The journey toward our healing starts with unconditional love and forgiveness – unconditional love and forgiveness we offer first to ourselves. These two are so closely interwoven that it is impossible to conceive of unconditional love without forgiveness and vice versa. As God loves utterly and forgives utterly, so we are to offer love and forgiveness. Jesus in his reply to the Pharisees stated: “Love the Lord your God with all your heart and with all your soul and with all your mind. This is the first and greatest commandment. And the second is like it; Love your neighbour as yourself.” (Matthew 22: 37-39) In the prayer he gave to his friends, and in his subsequent explanation Jesus is quoted as saying: “Forgive us our debts as we forgive others … if you forgive others their transgressions, your heavenly Parent will forgive you … but if you do not forgive others, neither will your Parent forgive your transgressions.”
There is no doubt God desires that we are all healed and whole, yet self-forgiveness and self-love are either neglected or put in the “too hard” basket. Worse still, many of us have never heard this portion of the Gospel. Yet from our earliest days we have been subjected to moral and spiritual directions which have taught us what was “good” and what was “bad”; what was “expected of us” and what was “unacceptable or inexcusable conduct”. In fact, we are bent over by layer upon subsequent layer of shame and guilt, imposed on us by family, society, various spiritual decrees and regulations, by those who employ us and those with whom we work. Our greatest need is to see ourselves with the eyes of God, as people who are loved and are forgiven totally. We may need to turn to those skilled in the ministry of healing of memories to help unlock all those doors behind which we have repressed pain, anxiety, bitterness and failures together with the memories of those kindnesses we neglected, and all those acts of conciliation we refused. As Jungian John Sanford notes, “We are all of us wounded people. The is no such thing as a person who is free from illness, incompleteness, and injury to his or her personality. Some of us can simply hide from our woundedness better than others. When we can no longer hide from our woundedness, we are ready for individuation.” As those who have not yet forgiven nor loved themselves we remain unhealed people. What is our reaction when we are required by Jesus to love and forgive others as we love and forgive ourselves, if we have not yet made peace with ourselves? How can we express unconditional forgiveness and love to others when we have not yet experienced it in our own lives?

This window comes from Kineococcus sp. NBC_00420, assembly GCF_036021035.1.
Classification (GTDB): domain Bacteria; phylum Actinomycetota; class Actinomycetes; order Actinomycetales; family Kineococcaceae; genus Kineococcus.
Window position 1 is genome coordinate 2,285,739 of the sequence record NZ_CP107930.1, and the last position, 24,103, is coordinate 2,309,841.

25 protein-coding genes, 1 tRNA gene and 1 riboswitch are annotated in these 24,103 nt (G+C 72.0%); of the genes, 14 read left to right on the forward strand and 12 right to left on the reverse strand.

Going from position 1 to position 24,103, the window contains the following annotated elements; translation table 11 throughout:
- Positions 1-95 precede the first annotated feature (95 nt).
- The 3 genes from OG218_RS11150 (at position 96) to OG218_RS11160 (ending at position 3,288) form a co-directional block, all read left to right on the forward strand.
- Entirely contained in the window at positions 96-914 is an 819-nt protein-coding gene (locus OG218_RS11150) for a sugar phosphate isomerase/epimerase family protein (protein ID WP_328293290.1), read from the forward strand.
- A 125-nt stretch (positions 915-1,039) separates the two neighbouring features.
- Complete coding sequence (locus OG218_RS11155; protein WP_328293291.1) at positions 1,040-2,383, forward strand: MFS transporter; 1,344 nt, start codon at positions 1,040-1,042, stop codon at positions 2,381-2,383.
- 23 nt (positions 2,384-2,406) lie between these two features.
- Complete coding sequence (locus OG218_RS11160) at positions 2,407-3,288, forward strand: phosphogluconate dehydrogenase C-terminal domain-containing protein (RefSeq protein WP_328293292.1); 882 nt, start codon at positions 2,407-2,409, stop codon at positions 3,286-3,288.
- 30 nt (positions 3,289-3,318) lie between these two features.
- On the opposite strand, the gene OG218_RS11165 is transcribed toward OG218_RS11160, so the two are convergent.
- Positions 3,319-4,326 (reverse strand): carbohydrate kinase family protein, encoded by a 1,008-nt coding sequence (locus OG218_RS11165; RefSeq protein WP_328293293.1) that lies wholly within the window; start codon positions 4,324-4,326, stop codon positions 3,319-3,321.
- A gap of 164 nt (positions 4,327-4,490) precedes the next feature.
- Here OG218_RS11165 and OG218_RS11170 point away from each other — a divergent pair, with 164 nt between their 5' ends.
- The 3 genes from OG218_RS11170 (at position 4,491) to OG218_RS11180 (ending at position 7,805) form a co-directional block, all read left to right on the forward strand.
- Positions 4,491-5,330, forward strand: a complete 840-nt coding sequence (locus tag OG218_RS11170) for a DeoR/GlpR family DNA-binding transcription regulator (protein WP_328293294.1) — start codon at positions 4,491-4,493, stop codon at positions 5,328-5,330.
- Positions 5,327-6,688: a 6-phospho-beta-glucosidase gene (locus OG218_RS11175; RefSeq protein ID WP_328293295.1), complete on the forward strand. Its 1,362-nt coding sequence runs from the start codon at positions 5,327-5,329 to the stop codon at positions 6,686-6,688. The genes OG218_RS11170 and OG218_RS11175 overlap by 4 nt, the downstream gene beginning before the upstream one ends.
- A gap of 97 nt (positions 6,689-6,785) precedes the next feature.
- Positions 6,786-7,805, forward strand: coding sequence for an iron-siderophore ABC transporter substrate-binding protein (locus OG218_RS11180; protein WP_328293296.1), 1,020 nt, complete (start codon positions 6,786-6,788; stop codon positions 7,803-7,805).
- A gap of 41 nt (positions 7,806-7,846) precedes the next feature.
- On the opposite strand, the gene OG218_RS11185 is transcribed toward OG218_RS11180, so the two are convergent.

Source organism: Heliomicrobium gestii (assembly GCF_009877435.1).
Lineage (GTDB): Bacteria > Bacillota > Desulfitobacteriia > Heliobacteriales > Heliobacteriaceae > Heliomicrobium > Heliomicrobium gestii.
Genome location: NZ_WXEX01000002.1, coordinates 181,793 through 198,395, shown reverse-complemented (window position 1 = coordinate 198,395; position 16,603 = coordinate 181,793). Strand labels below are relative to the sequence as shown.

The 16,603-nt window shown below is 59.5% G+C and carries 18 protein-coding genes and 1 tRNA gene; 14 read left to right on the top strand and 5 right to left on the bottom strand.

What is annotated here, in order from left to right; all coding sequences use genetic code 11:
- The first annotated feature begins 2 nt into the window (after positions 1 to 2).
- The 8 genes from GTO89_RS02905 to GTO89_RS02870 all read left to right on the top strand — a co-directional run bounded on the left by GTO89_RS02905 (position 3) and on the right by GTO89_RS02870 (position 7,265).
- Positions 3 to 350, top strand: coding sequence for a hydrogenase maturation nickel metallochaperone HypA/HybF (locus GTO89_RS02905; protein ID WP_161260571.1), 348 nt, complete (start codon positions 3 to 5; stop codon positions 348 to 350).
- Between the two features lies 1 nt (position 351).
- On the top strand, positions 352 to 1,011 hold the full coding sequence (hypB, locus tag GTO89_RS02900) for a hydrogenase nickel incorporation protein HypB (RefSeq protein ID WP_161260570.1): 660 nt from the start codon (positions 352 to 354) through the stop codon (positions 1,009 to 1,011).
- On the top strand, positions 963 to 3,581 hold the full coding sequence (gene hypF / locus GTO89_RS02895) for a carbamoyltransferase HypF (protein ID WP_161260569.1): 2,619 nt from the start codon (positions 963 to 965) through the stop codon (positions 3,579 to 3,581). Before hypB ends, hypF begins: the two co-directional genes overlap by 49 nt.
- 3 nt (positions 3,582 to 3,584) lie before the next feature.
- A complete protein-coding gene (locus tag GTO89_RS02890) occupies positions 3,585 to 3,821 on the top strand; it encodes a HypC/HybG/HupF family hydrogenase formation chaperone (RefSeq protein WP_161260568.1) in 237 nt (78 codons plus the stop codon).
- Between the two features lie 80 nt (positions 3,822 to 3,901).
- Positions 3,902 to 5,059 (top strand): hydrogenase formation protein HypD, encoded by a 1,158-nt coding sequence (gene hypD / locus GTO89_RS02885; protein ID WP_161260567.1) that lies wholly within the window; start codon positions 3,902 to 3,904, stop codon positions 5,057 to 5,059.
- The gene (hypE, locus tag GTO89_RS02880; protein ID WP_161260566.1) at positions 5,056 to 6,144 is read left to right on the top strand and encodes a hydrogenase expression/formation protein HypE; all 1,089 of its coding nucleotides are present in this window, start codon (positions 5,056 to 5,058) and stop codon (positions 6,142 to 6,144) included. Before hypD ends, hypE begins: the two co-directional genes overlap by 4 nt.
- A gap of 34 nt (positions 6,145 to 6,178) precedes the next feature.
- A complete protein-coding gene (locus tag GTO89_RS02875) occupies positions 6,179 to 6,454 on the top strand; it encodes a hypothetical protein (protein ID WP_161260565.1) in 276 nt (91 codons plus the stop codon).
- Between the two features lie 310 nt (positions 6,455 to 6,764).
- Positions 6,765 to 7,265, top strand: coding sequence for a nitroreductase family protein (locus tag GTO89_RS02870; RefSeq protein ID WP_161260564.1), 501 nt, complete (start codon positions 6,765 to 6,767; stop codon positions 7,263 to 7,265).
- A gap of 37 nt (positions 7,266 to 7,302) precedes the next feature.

Fear – the opposite of love – is manifested in many forms: hatred, jealousy, pride, resentment, anger, greed, prejudice, hostility, conceit and various “-ism” words. Each and every one of these manifestations of fear corrodes our personality, our spiritual walk, our attitudes and our physical bodies. Changes in blood pressure, indigestion, ulcerated stomachs, nervous breakdowns and coronary attacks can often be traced back to lack of unconditional love. Unconditional love frees us from all bonds and restrictions – we rejoice at the successes of others, and mourn over the plight of many. We are so filled with love that life bubbles over. Those who are yet to know this experience of unconditional love often close in on themselves, creating a universe of which they are the center. They are fearful and jealous of their reputation, they begrudge the successes of others, they become neurotic and sometimes paranoid that there is a conspiracy somewhere directed against them. Their fear, hatred and jealousy eat away at their peace of mind, at their relationship with the Creator, and at their physical bodies. They become consumed by fear, riddled by the worms of nightmares of their own making. Their lives are punctuated by explosions of anger, and as such are immature reminders of childhood. Whether these outbursts are used as a release of tension or frustration, or whether they are used as a weapon, they are still only tools of manipulation. James 4: 1-2 speaks of these outbursts.